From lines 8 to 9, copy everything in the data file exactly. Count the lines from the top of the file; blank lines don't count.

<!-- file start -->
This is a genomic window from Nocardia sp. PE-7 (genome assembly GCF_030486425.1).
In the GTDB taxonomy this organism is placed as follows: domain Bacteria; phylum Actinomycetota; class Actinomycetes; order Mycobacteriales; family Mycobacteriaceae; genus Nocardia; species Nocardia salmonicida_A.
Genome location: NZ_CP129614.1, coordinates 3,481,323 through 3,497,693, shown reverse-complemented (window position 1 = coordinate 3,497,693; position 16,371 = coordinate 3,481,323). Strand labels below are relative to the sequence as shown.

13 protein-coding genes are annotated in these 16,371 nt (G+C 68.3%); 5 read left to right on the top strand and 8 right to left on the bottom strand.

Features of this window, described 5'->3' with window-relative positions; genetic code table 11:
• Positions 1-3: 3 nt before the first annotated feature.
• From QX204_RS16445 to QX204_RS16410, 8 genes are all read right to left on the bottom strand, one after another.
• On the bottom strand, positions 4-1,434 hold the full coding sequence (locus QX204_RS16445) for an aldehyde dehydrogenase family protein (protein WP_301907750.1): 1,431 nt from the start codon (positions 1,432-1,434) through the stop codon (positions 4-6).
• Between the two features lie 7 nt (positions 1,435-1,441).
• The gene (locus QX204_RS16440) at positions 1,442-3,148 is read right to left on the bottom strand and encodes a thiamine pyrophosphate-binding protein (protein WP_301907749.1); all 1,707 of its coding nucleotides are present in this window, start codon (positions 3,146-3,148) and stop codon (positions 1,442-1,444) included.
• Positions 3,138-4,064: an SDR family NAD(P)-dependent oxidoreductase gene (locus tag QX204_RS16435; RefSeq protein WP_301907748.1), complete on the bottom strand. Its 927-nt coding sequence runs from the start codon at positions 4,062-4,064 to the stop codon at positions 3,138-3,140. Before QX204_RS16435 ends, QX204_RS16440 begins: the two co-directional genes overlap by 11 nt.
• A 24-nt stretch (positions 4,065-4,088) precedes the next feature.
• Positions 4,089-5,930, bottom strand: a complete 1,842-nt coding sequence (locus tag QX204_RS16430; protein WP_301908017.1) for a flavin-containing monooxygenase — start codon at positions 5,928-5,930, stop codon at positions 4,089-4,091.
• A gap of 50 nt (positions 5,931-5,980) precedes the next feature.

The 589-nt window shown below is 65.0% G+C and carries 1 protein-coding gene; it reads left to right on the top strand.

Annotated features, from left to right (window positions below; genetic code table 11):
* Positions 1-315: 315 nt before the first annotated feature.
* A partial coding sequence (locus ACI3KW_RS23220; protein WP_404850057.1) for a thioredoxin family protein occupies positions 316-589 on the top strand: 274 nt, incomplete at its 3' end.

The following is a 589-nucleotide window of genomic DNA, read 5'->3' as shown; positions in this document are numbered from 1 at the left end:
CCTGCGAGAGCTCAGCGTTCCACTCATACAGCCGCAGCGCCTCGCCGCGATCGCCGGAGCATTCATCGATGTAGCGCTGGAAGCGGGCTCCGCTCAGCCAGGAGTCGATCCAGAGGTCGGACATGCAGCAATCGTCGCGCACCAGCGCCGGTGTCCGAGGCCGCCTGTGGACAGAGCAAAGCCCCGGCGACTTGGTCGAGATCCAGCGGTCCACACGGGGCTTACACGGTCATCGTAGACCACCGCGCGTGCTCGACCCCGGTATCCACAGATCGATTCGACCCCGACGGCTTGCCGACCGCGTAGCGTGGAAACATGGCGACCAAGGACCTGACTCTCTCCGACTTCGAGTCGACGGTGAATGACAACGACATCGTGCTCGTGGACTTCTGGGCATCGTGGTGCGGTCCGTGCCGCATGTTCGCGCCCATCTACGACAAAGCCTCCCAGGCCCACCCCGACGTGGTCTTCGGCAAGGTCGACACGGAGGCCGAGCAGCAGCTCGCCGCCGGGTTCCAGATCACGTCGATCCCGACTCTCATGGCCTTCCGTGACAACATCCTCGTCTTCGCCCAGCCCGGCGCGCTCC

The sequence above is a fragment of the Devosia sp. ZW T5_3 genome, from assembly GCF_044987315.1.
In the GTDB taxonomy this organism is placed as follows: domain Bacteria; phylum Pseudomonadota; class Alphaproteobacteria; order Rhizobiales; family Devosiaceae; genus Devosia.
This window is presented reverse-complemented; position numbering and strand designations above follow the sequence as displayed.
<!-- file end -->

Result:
• On the bottom strand, positions 4-1,434 hold the full coding sequence (locus QX204_RS16445) for an aldehyde dehydrogenase family protein (protein WP_301907750.1): 1,431 nt from the start codon (positions 1,432-1,434) through the stop codon (positions 4-6).
• Between the two features lie 7 nt (positions 1,435-1,441).